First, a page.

The weaponization of whiteness typically happens this way: There is a sense of entitlement, anger and need for retaliation, then feigned fear and, finally, white fragility.
Black students aren’t exempt from this experience. White educators must acknowledge this pattern of behaviors so that they won’t inflict harm on Black students. (Dillard, 2020)
Even well-intentioned teachers can perpetuate the structural racism built into the fabric of our education system if they are not conscious and do not take active steps to address their own biases, and recognize how those biases can affect practice and decision-making.
Critical Practices for Anti-bias Education is organized into four sections: Instruction, Classroom Culture, Family and Community Engagement, and Teacher Leadership. In each section, you can explore recommended practices, find helpful explanations and learn how each practice connects to anti-bias education. Drill down further for specific strategies you can try in your own classroom.
1. Engage in Vigilant Self-Awareness
Some questions to ask yourself include: How does your identity provide or prevent access to necessary resources? How does your power and privilege show up in your work with students, take up space, or silence others? What single narratives are you telling yourself about students, and how does that affect grading, behavior management, and other interactions? Do you and the academic materials you use uphold whiteness or lift up the voices and experiences of people of color?
2. Acknowledge Racism and the Ideology of White Supremacy
Acknowledging the social construct of race and racism and the ideology of white supremacy recognizes the problem so that we are not harmful in our ignorance and so that, together, we can strive for solutions. For educators of color, the work means continuing to call out racism and recruiting white coconspirators to join in antiracist work.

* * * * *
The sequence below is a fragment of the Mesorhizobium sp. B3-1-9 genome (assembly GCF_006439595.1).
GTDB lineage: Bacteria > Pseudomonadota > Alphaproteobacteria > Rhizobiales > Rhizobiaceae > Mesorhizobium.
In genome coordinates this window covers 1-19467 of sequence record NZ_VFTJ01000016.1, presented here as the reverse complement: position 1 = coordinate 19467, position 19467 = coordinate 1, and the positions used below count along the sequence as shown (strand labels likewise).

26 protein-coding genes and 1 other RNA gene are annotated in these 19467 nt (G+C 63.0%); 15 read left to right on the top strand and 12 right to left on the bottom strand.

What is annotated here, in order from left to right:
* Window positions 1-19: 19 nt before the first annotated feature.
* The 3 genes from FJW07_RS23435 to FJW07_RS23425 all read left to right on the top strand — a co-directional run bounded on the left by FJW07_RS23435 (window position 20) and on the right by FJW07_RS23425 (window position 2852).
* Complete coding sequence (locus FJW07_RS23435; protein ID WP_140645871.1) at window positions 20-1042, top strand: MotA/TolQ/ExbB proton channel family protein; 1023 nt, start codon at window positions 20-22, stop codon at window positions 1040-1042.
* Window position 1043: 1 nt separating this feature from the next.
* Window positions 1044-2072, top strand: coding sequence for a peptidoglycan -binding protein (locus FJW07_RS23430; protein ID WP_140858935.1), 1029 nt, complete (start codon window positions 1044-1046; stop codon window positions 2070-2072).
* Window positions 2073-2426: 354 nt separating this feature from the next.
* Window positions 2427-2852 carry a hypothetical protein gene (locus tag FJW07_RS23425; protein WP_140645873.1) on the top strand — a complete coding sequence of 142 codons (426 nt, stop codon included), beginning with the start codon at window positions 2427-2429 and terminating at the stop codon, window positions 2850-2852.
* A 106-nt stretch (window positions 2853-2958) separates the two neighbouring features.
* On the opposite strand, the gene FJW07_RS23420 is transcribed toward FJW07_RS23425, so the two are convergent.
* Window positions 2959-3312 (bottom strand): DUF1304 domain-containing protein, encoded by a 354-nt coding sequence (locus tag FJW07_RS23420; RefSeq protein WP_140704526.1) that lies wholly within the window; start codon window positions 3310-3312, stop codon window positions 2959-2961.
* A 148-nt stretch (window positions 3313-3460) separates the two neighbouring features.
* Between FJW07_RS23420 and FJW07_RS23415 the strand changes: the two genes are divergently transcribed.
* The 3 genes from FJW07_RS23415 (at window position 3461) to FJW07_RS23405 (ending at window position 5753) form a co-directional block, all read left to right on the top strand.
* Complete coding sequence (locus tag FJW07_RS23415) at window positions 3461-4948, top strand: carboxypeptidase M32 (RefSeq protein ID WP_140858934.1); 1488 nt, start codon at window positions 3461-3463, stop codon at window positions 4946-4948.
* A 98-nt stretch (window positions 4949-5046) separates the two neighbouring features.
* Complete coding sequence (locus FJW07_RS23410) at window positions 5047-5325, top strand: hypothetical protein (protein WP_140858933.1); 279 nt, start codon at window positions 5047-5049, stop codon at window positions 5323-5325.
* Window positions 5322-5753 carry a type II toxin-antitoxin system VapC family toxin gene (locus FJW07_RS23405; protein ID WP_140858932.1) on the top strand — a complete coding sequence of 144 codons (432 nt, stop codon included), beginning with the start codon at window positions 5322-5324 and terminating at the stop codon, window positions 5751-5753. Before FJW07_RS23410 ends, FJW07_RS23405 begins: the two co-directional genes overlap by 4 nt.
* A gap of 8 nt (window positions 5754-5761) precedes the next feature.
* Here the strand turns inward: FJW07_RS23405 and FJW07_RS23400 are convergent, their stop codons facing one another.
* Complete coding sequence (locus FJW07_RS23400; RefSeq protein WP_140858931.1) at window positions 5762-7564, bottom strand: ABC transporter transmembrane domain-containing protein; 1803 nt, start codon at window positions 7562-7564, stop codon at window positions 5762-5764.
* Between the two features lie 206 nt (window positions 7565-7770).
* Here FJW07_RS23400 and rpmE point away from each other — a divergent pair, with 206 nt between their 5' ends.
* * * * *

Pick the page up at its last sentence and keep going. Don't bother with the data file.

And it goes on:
3. Study and Teach Representative History
No matter what subject you teach, history (including African American history, which is U.S. history) is important. Knowing our country's whole history helps us make sense of how our current education system perpetuates inequity.
4. Talk About Race with Students
To open up conversations with young people, use stories from history and literature as a starting point, and ask students to take on the perspective of a character about whom they are reading. Reading literature and role-playing enhance empathy and other social cognitive skills.
5. When You See Racism, Do Something
Most important, when we see racism—whether at the individual or policy level—we must have the courage to act. White Fragility author Robin DiAngelo provides guidance for engaging in gentle but firm conversations with offenders that prevents the defensiveness that race conversations inspire. (Simmons, 2019)